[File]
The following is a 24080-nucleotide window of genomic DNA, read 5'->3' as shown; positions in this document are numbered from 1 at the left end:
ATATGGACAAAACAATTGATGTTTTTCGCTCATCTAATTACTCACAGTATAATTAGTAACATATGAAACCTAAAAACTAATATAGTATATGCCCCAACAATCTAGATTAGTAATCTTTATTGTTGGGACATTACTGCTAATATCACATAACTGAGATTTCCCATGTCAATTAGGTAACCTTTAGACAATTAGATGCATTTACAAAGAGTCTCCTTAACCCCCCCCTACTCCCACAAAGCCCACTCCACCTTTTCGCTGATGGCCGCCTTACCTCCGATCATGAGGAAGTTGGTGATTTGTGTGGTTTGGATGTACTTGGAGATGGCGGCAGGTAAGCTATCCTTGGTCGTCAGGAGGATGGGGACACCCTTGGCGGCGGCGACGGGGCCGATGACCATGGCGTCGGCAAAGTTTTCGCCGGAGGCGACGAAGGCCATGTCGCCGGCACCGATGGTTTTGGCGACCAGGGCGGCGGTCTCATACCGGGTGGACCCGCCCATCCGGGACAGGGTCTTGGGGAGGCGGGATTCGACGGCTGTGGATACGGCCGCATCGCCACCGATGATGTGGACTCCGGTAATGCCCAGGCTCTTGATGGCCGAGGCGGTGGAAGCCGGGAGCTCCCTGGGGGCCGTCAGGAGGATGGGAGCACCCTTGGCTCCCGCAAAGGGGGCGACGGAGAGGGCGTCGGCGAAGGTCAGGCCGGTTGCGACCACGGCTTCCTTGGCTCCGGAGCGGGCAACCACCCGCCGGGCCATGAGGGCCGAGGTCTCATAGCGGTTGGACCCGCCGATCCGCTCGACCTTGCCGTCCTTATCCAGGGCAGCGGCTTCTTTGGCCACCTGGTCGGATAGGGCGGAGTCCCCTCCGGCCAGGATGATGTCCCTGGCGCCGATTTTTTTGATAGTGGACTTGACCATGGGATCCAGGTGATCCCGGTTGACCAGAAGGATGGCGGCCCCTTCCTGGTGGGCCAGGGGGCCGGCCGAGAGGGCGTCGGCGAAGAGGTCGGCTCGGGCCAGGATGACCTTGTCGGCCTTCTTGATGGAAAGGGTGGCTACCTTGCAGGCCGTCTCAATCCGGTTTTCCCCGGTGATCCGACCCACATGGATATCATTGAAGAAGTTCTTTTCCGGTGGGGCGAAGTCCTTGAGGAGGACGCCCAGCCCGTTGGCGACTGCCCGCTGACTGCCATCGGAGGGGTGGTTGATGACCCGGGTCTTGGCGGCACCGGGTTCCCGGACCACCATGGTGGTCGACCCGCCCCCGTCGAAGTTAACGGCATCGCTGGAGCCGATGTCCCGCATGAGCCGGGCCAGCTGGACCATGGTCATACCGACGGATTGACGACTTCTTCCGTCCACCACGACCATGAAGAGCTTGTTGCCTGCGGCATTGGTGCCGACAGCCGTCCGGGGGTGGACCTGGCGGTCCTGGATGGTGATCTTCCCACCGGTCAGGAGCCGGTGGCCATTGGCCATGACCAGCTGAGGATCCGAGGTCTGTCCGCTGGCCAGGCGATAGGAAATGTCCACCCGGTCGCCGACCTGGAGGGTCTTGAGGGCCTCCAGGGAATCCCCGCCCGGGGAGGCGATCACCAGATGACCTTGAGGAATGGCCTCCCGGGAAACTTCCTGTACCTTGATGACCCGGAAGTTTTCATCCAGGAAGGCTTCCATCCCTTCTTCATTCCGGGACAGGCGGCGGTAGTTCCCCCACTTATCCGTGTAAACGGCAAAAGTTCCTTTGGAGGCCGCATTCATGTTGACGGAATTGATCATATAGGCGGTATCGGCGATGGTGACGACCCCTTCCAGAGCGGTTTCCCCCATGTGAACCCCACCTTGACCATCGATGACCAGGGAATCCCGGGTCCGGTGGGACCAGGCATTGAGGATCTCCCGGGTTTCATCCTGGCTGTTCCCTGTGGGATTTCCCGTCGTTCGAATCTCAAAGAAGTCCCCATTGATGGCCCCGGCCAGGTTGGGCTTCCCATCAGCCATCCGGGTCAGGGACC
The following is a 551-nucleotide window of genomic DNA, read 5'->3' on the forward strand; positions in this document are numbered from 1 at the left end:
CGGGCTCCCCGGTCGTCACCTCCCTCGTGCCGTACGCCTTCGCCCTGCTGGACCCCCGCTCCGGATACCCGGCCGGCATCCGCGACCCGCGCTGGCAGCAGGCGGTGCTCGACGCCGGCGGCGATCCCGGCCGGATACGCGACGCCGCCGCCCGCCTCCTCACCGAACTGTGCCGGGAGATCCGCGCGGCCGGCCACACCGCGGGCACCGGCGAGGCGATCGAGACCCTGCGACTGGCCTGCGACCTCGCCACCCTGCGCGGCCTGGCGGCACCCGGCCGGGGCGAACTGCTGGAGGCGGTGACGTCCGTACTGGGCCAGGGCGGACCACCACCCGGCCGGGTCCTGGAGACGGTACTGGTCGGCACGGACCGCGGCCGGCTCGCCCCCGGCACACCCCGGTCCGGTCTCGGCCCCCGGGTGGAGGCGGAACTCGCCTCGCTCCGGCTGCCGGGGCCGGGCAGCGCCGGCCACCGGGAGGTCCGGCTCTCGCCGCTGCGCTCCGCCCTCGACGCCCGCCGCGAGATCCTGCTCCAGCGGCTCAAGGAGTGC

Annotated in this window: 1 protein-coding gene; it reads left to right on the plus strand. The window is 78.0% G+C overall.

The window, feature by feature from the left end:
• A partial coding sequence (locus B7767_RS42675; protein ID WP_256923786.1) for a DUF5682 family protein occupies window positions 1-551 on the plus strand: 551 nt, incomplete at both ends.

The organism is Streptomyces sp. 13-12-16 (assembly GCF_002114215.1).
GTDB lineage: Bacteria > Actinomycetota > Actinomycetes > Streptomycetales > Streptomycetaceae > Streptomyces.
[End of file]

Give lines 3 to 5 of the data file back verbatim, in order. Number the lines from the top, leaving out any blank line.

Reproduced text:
The following is a 551-nucleotide window of genomic DNA, read 5'->3' on the forward strand; positions in this document are numbered from 1 at the left end:
CGGGCTCCCCGGTCGTCACCTCCCTCGTGCCGTACGCCTTCGCCCTGCTGGACCCCCGCTCCGGATACCCGGCCGGCATCCGCGACCCGCGCTGGCAGCAGGCGGTGCTCGACGCCGGCGGCGATCCCGGCCGGATACGCGACGCCGCCGCCCGCCTCCTCACCGAACTGTGCCGGGAGATCCGCGCGGCCGGCCACACCGCGGGCACCGGCGAGGCGATCGAGACCCTGCGACTGGCCTGCGACCTCGCCACCCTGCGCGGCCTGGCGGCACCCGGCCGGGGCGAACTGCTGGAGGCGGTGACGTCCGTACTGGGCCAGGGCGGACCACCACCCGGCCGGGTCCTGGAGACGGTACTGGTCGGCACGGACCGCGGCCGGCTCGCCCCCGGCACACCCCGGTCCGGTCTCGGCCCCCGGGTGGAGGCGGAACTCGCCTCGCTCCGGCTGCCGGGGCCGGGCAGCGCCGGCCACCGGGAGGTCCGGCTCTCGCCGCTGCGCTCCGCCCTCGACGCCCGCCGCGAGATCCTGCTCCAGCGGCTCAAGGAGTGC

Annotated in this window: 1 protein-coding gene; it reads left to right on the plus strand. The window is 78.0% G+C overall.